1 minute read

Home Building & Loan Association v. Blaisdell

Supreme Court Finds That The Contract Clause Is Not Absolute

Chief Justice Hughes and swing vote Justice Roberts joined the more liberal members of the Court to create a one-vote majority favoring the Blaisdells and upholding the Minnesota statute. Writing for the Court, Hughes noted that, "While emergency does not create power, emergency may furnish the occasion for exercise of power." The state, he said, had always held the power to protect its citizens. While under normal conditions the Contract Clause would preempt the exercise of this power, owing to the dire economic circumstances that gave rise to the Great Depression, other considerations must prevail:

[T]he question is no longer merely that of one party to a contract as against another, but of the use of reasonable means to safeguard the economic structure upon which the good of all depends.

Writing for the four dissenting justices, Justice Sutherland refused to concede that the Contract Clause could be overridden. Instead, he insisted, it must be read literally. If state legislatures were allowed to create laws that interfered with existing contracts between individuals--even during a national economic emergency--soon other excuses would be found for violating contractual relationships. Sutherland was addressing what had for decades been the Supreme Court's most pronounced characteristic: its belief in the sanctity of contracts and laissez-faire attitude towards nearly all economic matters that came before it.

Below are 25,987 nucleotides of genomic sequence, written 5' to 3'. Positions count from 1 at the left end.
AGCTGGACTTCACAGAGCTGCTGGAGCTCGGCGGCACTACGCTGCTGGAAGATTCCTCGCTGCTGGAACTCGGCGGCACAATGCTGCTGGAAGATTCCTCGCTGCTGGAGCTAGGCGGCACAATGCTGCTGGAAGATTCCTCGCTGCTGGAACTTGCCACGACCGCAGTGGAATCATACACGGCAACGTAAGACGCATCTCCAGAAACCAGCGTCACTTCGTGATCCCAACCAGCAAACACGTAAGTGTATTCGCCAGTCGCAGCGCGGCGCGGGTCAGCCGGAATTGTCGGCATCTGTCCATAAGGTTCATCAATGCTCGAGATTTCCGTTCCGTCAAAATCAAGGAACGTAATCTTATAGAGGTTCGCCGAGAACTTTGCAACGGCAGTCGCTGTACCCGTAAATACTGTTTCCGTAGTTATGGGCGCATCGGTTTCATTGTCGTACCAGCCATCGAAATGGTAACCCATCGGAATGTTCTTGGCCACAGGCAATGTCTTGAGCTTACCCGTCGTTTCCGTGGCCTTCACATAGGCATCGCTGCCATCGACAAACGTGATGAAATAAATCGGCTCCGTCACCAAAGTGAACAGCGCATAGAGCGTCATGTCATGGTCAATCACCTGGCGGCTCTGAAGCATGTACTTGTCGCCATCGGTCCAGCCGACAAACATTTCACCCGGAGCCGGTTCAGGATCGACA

Justice Sutherland and the three other dissenting justices--Butler, McReynolds, and Van Devanter--made up the so-called "Four Horsemen" (after the biblical Four Horsemen of the Apocalypse who wreaked havoc on the land) who consistently voted against Roosevelt's attempts to pull the country out of its economic doldrums. In 1937, frustrated by these rebuffs, Roosevelt developed a plan to "pack" the Court with additional justices who shared his views. Although this plan was ultimately defeated, Roosevelt succeeded in breaking up the conservative voting block on the Court and instituting New Deal reforms.

Additional topics

Law Library - American Law and Legal InformationNotable Trials and Court Cases - 1918 to 1940Home Building Loan Association v. Blaisdell - Significance, Supreme Court Finds That The Contract Clause Is Not Absolute, Size Of The Supreme Court